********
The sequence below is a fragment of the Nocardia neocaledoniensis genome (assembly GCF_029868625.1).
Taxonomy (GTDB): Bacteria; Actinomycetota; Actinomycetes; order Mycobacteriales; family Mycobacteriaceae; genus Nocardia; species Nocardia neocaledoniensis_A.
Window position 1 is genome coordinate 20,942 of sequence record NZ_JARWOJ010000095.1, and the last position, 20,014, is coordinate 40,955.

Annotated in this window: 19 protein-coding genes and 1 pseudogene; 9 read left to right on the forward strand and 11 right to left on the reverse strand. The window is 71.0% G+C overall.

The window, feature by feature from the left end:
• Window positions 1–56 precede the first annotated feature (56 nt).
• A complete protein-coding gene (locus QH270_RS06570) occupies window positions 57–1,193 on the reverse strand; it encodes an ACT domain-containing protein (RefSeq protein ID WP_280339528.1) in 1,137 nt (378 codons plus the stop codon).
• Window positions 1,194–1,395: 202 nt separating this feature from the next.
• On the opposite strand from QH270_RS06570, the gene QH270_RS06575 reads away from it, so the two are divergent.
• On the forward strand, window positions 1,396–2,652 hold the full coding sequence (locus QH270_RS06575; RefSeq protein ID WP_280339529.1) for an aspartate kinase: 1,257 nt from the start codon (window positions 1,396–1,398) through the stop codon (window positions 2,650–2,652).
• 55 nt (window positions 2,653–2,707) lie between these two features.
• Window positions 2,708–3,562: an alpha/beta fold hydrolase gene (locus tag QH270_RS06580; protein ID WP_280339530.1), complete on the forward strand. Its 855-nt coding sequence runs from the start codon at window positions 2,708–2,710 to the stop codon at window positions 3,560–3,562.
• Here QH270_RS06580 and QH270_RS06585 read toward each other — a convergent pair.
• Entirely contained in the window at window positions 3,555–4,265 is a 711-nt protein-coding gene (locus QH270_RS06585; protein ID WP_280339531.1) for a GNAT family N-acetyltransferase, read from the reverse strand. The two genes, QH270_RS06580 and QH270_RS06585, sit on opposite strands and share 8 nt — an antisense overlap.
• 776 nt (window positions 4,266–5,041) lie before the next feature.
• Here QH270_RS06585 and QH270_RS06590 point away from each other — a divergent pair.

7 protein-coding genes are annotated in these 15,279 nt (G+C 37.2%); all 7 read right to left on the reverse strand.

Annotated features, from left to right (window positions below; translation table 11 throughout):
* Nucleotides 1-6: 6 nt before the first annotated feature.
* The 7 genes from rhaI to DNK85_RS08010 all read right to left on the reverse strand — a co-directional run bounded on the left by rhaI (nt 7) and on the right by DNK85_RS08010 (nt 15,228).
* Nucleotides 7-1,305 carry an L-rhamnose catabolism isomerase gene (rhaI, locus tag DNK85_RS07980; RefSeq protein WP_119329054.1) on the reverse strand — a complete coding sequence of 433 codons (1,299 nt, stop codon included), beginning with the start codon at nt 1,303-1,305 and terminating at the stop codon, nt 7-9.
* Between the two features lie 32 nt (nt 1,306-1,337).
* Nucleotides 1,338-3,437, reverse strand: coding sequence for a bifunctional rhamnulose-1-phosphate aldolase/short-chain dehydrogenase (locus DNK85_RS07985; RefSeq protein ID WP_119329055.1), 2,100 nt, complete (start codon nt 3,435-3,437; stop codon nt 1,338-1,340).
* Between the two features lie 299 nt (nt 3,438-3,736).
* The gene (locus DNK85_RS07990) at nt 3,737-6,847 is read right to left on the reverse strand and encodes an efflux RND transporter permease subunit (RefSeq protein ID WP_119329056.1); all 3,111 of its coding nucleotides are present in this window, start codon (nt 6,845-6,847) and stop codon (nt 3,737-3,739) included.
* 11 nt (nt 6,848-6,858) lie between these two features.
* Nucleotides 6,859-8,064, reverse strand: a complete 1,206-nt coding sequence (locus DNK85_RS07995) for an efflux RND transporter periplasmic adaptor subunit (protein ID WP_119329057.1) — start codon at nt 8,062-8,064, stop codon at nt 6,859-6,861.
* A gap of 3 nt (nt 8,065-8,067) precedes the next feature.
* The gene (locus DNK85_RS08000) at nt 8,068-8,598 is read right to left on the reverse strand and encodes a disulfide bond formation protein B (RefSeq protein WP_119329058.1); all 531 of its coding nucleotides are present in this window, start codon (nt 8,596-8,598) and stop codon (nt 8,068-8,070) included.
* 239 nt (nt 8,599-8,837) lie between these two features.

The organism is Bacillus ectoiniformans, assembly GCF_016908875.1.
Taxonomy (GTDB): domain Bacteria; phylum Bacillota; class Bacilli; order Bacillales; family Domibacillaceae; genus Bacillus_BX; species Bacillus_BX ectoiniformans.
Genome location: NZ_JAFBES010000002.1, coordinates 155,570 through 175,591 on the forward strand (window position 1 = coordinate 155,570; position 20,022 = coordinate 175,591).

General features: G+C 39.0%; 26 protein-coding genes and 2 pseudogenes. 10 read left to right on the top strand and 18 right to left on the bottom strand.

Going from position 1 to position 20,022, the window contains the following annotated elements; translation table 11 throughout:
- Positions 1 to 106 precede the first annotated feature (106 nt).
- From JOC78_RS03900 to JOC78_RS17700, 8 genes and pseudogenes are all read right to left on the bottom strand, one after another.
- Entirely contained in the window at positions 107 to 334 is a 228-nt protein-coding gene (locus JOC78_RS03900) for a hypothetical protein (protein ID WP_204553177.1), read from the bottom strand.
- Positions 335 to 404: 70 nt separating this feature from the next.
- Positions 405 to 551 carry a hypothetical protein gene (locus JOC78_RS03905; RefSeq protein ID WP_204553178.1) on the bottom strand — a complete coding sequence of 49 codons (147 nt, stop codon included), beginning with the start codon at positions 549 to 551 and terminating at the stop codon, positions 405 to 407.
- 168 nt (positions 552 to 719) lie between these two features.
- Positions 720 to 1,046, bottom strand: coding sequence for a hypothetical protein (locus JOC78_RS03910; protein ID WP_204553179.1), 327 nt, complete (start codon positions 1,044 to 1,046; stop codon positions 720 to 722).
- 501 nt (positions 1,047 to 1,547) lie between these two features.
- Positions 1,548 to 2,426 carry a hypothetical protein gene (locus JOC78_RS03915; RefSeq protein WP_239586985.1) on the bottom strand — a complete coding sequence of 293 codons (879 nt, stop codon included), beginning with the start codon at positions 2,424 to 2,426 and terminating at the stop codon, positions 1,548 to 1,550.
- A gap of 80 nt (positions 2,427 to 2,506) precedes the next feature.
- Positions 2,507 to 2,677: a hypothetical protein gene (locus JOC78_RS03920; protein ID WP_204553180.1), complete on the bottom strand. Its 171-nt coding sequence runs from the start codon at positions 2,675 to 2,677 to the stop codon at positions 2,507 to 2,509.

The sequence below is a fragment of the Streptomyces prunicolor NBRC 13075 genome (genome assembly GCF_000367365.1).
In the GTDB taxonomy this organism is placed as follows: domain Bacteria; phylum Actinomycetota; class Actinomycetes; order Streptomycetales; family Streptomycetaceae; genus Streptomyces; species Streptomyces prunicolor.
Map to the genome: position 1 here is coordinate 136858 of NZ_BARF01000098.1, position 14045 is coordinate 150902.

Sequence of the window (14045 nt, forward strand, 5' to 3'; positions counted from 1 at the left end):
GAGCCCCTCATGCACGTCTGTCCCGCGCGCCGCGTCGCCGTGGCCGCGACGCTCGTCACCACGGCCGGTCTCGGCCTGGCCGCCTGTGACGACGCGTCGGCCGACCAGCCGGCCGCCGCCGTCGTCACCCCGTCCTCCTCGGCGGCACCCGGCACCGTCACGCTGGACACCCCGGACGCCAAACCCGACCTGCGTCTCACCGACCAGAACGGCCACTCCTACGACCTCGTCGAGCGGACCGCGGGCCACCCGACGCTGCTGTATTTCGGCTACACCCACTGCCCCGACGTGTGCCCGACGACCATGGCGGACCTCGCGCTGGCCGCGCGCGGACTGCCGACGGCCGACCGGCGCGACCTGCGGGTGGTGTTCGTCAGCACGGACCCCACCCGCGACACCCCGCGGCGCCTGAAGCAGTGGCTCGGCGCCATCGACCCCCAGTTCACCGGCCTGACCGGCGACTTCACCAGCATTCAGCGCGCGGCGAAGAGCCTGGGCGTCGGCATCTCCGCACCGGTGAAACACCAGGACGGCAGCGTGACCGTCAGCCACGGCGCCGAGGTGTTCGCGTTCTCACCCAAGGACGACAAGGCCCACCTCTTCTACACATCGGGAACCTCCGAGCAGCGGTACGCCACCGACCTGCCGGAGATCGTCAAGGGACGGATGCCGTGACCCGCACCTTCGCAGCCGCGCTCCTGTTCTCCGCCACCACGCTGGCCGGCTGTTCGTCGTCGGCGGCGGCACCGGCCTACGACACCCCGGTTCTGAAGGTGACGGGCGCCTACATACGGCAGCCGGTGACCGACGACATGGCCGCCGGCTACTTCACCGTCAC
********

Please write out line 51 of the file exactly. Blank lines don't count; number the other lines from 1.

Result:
GAGCCCCTCATGCACGTCTGTCCCGCGCGCCGCGTCGCCGTGGCCGCGACGCTCGTCACCACGGCCGGTCTCGGCCTGGCCGCCTGTGACGACGCGTCGGCCGACCAGCCGGCCGCCGCCGTCGTCACCCCGTCCTCCTCGGCGGCACCCGGCACCGTCACGCTGGACACCCCGGACGCCAAACCCGACCTGCGTCTCACCGACCAGAACGGCCACTCCTACGACCTCGTCGAGCGGACCGCGGGCCACCCGACGCTGCTGTATTTCGGCTACACCCACTGCCCCGACGTGTGCCCGACGACCATGGCGGACCTCGCGCTGGCCGCGCGCGGACTGCCGACGGCCGACCGGCGCGACCTGCGGGTGGTGTTCGTCAGCACGGACCCCACCCGCGACACCCCGCGGCGCCTGAAGCAGTGGCTCGGCGCCATCGACCCCCAGTTCACCGGCCTGACCGGCGACTTCACCAGCATTCAGCGCGCGGCGAAGAGCCTGGGCGTCGGCATCTCCGCACCGGTGAAACACCAGGACGGCAGCGTGACCGTCAGCCACGGCGCCGAGGTGTTCGCGTTCTCACCCAAGGACGACAAGGCCCACCTCTTCTACACATCGGGAACCTCCGAGCAGCGGTACGCCACCGACCTGCCGGAGATCGTCAAGGGACGGATGCCGTGACCCGCACCTTCGCAGCCGCGCTCCTGTTCTCCGCCACCACGCTGGCCGGCTGTTCGTCGTCGGCGGCGGCACCGGCCTACGACACCCCGGTTCTGAAGGTGACGGGCGCCTACATACGGCAGCCGGTGACCGACGACATGGCCGCCGGCTACTTCACCGTCAC